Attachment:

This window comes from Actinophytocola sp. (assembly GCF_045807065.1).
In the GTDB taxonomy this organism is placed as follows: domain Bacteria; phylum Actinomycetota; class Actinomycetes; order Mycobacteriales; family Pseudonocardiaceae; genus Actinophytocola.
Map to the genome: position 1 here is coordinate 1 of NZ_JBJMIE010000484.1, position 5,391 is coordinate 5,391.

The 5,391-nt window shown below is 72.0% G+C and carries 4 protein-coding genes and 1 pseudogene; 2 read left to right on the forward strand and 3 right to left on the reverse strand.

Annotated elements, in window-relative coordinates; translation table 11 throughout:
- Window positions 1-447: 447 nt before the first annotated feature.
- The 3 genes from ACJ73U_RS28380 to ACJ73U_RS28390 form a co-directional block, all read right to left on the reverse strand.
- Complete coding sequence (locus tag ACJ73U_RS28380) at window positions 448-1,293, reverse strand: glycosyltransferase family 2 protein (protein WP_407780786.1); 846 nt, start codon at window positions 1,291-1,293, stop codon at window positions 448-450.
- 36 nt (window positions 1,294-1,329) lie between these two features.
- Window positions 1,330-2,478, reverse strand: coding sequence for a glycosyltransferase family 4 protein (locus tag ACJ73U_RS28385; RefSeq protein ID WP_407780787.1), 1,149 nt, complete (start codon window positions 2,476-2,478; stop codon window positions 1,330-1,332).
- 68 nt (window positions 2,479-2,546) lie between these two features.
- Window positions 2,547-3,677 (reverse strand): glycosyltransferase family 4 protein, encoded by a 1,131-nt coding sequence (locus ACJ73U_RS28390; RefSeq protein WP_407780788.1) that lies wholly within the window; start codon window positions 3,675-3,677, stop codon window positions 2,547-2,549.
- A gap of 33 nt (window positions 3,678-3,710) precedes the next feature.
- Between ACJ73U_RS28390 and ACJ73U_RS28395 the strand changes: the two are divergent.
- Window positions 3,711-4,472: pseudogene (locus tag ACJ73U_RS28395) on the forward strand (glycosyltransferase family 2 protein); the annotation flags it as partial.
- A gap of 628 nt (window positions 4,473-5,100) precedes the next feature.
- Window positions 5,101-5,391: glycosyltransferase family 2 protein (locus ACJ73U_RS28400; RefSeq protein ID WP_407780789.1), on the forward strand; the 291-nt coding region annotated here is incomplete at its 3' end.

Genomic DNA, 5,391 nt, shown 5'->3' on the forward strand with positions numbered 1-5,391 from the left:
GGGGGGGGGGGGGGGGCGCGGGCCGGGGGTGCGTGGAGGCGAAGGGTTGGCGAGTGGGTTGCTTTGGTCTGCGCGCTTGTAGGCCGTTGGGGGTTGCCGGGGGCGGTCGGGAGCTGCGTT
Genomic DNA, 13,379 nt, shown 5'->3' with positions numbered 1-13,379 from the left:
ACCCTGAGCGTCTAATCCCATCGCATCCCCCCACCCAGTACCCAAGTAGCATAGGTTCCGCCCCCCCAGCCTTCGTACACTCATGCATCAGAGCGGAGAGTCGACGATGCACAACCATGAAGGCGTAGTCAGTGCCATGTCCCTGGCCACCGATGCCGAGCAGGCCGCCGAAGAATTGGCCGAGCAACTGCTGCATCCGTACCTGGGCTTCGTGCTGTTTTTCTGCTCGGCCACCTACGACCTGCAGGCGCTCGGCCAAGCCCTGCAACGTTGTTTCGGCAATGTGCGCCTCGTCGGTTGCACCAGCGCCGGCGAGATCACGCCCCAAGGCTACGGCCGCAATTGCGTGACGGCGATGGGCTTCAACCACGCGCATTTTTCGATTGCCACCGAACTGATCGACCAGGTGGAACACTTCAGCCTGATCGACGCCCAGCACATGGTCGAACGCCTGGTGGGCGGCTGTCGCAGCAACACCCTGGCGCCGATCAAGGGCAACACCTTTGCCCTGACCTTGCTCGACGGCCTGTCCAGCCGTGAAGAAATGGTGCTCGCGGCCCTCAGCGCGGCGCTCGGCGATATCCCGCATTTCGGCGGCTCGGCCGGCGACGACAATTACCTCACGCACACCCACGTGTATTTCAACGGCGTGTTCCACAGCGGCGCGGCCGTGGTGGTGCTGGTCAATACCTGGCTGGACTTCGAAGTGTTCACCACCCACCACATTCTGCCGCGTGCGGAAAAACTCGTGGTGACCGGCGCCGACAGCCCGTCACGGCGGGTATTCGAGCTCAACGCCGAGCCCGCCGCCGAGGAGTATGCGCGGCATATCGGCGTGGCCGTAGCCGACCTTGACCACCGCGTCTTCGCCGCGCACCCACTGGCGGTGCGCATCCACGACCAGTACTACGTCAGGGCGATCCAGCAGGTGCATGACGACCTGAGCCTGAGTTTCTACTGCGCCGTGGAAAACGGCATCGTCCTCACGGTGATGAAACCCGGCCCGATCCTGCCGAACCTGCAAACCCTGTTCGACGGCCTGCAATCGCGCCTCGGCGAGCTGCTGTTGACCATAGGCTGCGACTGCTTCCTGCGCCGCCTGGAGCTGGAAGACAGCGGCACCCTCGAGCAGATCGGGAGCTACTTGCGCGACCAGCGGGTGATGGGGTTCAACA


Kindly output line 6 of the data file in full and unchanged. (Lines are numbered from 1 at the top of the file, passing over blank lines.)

- Window positions 1-447: 447 nt before the first annotated feature.